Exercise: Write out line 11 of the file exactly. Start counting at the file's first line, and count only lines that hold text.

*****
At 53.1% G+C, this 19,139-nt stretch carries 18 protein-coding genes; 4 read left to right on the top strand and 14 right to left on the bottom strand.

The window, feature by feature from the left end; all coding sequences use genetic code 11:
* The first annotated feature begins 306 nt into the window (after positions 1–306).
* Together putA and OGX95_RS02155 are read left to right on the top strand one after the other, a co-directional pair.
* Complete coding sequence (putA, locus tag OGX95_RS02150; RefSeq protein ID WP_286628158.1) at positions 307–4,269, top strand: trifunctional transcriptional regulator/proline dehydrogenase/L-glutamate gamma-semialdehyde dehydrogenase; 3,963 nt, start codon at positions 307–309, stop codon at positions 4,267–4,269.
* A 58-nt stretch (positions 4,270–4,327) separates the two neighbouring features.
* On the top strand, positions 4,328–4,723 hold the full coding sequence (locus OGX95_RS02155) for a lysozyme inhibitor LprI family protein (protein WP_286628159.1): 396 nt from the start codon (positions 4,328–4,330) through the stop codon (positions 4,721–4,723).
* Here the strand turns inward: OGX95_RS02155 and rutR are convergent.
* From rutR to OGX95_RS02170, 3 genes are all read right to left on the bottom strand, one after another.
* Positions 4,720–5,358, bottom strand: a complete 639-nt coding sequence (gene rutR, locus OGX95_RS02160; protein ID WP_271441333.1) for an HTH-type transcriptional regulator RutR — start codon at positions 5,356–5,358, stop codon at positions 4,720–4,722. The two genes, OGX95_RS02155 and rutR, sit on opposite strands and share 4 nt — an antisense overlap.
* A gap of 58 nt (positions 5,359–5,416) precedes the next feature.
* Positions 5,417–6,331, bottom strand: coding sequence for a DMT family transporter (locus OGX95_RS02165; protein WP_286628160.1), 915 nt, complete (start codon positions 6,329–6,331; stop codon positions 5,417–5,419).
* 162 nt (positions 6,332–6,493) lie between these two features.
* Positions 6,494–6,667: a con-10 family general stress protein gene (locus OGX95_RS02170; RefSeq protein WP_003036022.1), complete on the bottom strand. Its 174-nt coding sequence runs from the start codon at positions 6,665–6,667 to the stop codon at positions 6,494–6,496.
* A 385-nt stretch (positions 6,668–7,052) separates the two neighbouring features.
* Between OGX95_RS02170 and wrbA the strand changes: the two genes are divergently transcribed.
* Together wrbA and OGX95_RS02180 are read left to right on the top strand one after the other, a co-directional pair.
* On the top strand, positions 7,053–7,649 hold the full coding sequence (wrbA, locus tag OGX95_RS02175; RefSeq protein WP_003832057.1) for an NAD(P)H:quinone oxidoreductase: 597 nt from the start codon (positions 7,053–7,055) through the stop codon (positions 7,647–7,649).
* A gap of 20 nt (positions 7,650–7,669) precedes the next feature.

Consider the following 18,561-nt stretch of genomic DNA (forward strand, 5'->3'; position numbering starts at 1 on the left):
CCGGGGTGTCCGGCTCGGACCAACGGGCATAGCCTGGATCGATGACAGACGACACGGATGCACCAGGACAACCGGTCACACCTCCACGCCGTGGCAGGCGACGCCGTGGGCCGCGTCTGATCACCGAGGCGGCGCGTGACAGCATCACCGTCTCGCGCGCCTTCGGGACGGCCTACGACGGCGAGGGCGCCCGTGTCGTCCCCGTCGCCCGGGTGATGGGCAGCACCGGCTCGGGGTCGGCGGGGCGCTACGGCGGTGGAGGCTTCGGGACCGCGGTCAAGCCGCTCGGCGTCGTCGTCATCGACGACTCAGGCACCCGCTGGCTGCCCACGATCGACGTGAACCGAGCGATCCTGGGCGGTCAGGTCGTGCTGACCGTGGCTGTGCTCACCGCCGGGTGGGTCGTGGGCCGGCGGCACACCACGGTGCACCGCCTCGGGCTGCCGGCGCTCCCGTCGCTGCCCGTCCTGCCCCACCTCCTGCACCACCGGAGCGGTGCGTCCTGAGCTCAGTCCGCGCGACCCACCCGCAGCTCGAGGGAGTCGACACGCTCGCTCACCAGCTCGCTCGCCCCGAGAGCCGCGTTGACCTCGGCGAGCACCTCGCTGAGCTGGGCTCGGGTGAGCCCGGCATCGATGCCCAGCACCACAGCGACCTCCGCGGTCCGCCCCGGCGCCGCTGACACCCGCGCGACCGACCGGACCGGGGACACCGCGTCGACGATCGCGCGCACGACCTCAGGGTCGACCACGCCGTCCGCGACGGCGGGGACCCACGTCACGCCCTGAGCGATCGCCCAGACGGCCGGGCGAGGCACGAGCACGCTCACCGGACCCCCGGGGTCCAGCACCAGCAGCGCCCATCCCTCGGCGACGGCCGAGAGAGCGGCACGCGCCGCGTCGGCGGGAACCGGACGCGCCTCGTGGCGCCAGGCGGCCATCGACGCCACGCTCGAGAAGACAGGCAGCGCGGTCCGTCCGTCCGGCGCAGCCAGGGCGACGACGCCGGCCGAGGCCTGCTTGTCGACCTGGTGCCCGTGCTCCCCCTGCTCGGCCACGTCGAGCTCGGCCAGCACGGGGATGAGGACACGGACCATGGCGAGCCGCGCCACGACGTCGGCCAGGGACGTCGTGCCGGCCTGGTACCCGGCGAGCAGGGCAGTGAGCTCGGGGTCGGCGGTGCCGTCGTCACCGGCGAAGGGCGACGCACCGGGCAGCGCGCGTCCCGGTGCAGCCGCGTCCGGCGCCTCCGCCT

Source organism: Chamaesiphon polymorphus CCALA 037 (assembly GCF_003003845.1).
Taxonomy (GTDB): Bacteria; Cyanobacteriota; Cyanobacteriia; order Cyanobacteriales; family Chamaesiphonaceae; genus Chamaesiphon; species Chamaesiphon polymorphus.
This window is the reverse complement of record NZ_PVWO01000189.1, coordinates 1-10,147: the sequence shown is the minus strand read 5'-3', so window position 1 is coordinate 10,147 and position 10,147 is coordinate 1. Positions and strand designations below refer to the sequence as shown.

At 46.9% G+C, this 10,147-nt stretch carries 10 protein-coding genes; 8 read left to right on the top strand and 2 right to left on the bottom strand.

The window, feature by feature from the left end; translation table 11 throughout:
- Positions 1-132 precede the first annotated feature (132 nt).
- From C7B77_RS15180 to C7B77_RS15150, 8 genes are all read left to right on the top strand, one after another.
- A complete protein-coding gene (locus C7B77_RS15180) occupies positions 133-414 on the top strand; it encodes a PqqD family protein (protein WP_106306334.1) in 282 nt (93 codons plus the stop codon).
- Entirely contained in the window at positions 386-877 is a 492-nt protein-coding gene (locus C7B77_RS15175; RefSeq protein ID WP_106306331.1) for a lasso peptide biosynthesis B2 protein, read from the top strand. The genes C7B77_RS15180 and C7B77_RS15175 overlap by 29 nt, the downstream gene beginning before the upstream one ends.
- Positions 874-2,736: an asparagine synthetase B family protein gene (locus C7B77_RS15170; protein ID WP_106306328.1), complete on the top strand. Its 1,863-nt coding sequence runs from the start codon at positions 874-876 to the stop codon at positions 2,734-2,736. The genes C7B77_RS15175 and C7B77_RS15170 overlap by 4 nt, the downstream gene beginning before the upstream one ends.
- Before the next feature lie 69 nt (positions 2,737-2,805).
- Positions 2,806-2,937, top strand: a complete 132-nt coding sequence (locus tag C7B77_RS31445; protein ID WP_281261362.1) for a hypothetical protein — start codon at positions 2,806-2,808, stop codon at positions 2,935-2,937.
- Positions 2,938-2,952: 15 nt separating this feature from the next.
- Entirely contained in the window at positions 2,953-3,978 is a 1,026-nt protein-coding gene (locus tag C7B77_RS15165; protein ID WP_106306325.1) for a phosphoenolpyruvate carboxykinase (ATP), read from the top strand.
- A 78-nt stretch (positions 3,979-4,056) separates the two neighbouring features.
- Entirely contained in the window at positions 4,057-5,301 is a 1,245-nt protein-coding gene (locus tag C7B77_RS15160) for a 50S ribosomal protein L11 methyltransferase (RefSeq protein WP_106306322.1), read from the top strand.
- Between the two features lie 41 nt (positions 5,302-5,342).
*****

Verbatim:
* A gap of 58 nt (positions 5,359–5,416) precedes the next feature.